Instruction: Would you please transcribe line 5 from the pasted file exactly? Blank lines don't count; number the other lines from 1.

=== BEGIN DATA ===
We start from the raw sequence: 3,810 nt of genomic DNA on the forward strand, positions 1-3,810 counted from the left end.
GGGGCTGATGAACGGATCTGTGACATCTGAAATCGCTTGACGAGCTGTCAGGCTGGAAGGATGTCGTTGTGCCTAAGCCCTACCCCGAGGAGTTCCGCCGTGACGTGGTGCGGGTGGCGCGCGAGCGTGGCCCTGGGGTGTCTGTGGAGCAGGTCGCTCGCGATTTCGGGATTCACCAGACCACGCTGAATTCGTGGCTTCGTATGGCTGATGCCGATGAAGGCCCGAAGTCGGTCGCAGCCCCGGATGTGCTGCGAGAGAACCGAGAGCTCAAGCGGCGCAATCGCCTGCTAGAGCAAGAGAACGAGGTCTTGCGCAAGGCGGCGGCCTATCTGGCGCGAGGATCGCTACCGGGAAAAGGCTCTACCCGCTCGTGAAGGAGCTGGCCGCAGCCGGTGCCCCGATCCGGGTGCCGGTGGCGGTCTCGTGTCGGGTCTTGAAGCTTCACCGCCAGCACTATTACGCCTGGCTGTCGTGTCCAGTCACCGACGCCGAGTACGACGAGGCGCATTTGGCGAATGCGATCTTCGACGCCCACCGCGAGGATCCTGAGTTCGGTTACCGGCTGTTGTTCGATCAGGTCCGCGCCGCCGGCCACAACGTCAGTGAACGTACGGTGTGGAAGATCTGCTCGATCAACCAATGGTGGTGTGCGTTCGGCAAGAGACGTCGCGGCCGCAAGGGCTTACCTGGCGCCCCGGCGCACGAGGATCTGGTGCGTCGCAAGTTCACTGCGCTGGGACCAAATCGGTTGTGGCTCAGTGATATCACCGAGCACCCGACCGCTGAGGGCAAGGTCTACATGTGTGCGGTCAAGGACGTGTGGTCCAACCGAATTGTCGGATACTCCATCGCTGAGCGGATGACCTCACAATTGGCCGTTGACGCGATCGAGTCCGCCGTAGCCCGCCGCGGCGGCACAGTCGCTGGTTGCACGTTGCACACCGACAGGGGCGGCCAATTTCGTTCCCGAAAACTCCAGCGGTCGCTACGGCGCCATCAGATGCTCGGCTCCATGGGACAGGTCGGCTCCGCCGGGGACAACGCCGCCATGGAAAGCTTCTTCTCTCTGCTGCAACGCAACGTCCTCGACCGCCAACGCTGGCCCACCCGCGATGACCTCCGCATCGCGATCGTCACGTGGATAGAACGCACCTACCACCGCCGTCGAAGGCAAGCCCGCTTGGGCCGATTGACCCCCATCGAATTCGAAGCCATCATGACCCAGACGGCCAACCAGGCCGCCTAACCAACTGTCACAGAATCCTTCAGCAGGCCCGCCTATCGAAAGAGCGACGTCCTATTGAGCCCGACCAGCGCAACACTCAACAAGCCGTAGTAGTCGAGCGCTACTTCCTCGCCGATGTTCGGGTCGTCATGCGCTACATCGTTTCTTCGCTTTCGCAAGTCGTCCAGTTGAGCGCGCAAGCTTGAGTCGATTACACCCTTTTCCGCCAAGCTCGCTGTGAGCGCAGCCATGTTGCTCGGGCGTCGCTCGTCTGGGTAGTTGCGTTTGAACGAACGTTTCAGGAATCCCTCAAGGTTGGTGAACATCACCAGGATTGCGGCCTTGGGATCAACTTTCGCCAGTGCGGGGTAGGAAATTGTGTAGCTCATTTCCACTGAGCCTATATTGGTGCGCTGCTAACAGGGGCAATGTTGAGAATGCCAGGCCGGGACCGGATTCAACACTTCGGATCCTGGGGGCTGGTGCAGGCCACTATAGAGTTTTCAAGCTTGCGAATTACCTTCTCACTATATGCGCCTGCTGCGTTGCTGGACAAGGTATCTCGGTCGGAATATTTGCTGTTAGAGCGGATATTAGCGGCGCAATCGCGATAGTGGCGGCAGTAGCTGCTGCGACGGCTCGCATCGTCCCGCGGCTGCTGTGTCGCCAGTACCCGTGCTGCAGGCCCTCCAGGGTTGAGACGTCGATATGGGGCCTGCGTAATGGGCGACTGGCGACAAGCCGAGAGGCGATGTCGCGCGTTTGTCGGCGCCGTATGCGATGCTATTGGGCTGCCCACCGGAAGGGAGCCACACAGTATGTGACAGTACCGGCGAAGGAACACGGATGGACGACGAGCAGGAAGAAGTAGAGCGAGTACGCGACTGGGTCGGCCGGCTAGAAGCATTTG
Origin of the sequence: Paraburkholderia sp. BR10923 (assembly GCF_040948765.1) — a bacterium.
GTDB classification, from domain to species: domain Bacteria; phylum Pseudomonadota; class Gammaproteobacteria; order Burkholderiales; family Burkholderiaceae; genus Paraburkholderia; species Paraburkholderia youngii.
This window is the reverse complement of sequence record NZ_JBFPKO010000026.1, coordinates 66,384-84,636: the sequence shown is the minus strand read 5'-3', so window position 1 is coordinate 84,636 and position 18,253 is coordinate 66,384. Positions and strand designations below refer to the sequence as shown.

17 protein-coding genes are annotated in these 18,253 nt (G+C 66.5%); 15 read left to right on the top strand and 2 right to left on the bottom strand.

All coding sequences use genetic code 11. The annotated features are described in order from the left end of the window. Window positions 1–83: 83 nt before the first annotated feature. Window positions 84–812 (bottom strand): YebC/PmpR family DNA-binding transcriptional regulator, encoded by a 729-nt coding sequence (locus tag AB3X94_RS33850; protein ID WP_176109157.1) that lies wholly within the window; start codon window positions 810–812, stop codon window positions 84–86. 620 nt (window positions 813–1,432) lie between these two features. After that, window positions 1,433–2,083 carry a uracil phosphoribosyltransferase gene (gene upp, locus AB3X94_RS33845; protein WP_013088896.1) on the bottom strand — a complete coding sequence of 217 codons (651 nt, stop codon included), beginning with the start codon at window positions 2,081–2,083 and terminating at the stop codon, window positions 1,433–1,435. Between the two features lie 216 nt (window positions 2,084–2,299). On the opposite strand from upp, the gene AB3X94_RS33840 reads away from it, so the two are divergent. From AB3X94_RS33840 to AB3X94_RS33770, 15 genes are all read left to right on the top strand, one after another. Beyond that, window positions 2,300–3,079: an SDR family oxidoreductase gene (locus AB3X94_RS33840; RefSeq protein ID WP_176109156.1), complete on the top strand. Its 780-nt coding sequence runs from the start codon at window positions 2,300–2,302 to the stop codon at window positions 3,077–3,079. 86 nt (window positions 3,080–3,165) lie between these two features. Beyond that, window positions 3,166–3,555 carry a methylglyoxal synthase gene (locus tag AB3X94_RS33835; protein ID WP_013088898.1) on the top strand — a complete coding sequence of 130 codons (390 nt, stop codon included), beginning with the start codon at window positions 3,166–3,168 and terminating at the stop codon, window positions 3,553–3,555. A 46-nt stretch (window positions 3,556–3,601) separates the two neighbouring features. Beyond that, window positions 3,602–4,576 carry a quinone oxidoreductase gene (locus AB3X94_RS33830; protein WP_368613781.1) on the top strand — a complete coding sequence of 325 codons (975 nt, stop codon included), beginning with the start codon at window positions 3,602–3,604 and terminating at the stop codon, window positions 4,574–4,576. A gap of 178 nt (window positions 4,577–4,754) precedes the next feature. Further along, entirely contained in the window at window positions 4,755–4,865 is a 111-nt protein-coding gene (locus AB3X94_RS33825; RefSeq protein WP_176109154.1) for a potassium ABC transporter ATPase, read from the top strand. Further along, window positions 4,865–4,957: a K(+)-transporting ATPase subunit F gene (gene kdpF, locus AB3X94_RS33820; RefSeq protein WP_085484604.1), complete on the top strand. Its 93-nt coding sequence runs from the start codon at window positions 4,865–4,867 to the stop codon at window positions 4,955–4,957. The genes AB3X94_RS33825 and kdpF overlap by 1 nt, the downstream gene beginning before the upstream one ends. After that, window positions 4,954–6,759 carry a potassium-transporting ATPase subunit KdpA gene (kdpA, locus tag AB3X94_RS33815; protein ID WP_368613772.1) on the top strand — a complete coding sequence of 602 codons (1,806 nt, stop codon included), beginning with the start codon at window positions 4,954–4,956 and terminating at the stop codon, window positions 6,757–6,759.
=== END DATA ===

This window is the reverse complement of sequence record NZ_JBFPKO010000026.1, coordinates 66,384-84,636: the sequence shown is the minus strand read 5'-3', so window position 1 is coordinate 84,636 and position 18,253 is coordinate 66,384. Positions and strand designations below refer to the sequence as shown.